Abonnez-vous à notre liste d'envoi

« Si nous voulons contribuer à l’avènement d’un avenir plus heureux, plus stable et plus civilisé, chacun de nous doit cultiver un sentiment sincère et chaleureux de fraternité. »

Montreal torch relay coincides with International Human Rights Day

December 10, 2009

Media Advisory
For Immediate Release
 
Montreal torch relay coincides with International Human Rights Day
 
(Montreal, 10 December 2009) – The Canada Tibet Committee (CTC) finds it’s fitting that Canadians will honour International Human Rights Day on the day that we also celebrate the Olympic torch relay passing through Montreal.
 
“Today’s leg of the relay is an opportunity for Canadians to reflect upon the historical symbolism of the Olympic flame and to remember those who do not enjoy the rights and freedoms that the founders of the Games had hoped would be fostered by this global event,” said CTC executive director Dermod Travis today.
 
International Human Rights Day comes a week after Prime Minister Harper held meetings with Chinese rulers in Beijing, including President Hu Jintao. China’s human rights record was a topic of discussion during meetings between the two leaders. China hosted the 2008 Games despite failing to honour commitments that it had made to the IOC. Observers believe that human rights have deteriorated in China since the closing ceremony.
 
Founded in 1894, the Olympic Games had been meant to encourage the “establishment of a peaceful society concerned with the preservation of human dignity.” Principles to the Olympic Charter include “that the practice of sport is a human right to be celebrated without discrimination in regards to a country or a person on the grounds of race, religion, politics, or gender.”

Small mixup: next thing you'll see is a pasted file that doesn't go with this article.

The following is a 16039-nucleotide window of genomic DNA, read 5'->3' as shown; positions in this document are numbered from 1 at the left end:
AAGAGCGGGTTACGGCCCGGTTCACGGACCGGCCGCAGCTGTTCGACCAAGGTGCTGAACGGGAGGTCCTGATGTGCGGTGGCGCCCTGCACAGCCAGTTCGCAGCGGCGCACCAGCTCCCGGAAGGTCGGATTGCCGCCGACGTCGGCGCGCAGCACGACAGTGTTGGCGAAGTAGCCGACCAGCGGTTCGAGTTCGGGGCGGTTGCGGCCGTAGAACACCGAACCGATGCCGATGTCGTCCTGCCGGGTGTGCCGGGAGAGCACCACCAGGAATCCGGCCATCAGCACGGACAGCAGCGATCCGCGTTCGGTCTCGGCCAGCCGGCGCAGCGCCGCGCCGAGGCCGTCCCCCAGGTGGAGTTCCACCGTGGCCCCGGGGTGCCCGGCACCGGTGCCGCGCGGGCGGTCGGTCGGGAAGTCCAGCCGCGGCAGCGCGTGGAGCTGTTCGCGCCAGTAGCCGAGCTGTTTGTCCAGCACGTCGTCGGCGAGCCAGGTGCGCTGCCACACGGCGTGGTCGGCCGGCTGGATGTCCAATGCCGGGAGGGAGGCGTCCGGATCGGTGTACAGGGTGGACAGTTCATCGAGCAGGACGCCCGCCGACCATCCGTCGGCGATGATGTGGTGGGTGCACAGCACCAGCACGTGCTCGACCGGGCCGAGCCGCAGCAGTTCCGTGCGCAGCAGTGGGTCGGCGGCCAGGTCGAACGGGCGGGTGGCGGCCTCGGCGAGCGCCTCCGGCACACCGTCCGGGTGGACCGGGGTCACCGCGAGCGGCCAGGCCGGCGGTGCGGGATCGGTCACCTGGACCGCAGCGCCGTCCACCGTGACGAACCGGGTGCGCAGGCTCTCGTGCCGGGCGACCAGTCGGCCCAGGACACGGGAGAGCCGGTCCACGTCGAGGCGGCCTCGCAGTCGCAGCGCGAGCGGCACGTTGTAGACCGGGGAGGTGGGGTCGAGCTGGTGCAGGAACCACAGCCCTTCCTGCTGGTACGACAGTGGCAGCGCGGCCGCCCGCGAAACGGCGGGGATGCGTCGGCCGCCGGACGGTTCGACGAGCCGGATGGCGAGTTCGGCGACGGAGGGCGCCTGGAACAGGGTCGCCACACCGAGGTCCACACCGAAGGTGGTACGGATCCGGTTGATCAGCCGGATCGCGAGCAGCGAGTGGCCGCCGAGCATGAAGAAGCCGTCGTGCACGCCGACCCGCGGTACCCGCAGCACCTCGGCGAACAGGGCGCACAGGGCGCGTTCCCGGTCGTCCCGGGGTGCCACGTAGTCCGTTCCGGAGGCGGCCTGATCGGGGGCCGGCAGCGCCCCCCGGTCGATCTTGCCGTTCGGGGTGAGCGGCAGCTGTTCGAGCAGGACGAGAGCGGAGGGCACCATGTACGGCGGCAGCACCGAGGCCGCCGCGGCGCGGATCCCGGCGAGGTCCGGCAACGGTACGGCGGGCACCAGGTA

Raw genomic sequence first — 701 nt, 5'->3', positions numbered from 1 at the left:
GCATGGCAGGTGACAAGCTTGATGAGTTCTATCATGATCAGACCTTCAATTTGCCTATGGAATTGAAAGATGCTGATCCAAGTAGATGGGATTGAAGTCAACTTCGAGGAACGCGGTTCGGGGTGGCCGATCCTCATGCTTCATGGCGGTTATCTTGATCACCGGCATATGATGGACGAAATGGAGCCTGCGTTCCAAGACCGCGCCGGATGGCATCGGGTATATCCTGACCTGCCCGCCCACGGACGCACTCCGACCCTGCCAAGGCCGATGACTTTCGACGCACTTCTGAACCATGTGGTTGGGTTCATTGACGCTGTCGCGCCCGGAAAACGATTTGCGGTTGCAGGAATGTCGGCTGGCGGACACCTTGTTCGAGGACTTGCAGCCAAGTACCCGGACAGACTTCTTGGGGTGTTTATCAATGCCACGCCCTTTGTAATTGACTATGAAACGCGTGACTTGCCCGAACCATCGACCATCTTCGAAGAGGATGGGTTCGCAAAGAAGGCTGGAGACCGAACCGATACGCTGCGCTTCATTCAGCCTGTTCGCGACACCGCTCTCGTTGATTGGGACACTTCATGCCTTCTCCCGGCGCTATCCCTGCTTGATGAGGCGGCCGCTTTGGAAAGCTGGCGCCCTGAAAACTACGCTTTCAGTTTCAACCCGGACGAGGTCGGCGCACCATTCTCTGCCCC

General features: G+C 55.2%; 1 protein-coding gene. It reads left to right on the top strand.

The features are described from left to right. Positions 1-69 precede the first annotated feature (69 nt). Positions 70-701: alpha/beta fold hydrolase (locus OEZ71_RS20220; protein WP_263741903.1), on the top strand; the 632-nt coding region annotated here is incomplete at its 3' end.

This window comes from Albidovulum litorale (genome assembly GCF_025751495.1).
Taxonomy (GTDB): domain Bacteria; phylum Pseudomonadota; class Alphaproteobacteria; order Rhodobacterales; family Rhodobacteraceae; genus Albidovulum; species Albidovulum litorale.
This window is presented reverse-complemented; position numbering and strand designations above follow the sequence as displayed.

Elie Ducommun, Fredéric Passy and Fredéric Bajer, three of the Games’ founders, went on to win Nobel Peace prizes.
 
“These men did not use asterisks in 1894 to exempt some countries from some principles; and they did not believe that the Olympic Charter could be interpreted differently by different nations because of ‘differing histories or national conditions’,” said Travis.
 
The CTC hopes that as each torch bearer carries the flame today that they will do so with it held a little higher in honour of International Human Rights Day; to honour women in Saudi Arabia who are barred from competing in the Games by Saudi rulers; to honour Tenzin Delek Rinpoche, a Tibetan monk sentenced to life imprisonment in China in 2005; and to honour Tibetan filmmaker Dhondup Wangchen imprisoned in China in 2008 for producing the documentary film 'Leaving Fear Behind'.
 
At the 2007 Public Talk by His Holiness the Dalai Lama, former Olympic gold medalist Mark Tewksbury noted: “The pursuit of freedom, the quest for human rights does not rest on the legs of a lone runner, but on a team, passing a baton from one to the other and sometimes even from one generation to the next. The finish line is not a 10 second dash down the track.”
 
The Canada Tibet Committee is an independent non-governmental organization of Tibetans and non-Tibetans living in Canada, who are concerned about the continuing human rights violations and lack of democratic freedom in Tibet.
 
- 30 -
 
For more information:
Dermod Travis, Executive Director
514.487.0665

Communiqués de presse

Bureau National du CCT 1425, boul. René-Lévesque Ouest, 3e étage, Montréal (Québec) H3G 1T7 Canada
T: (514) 487-0665   ctcoffice@tibet.ca
Développé par plank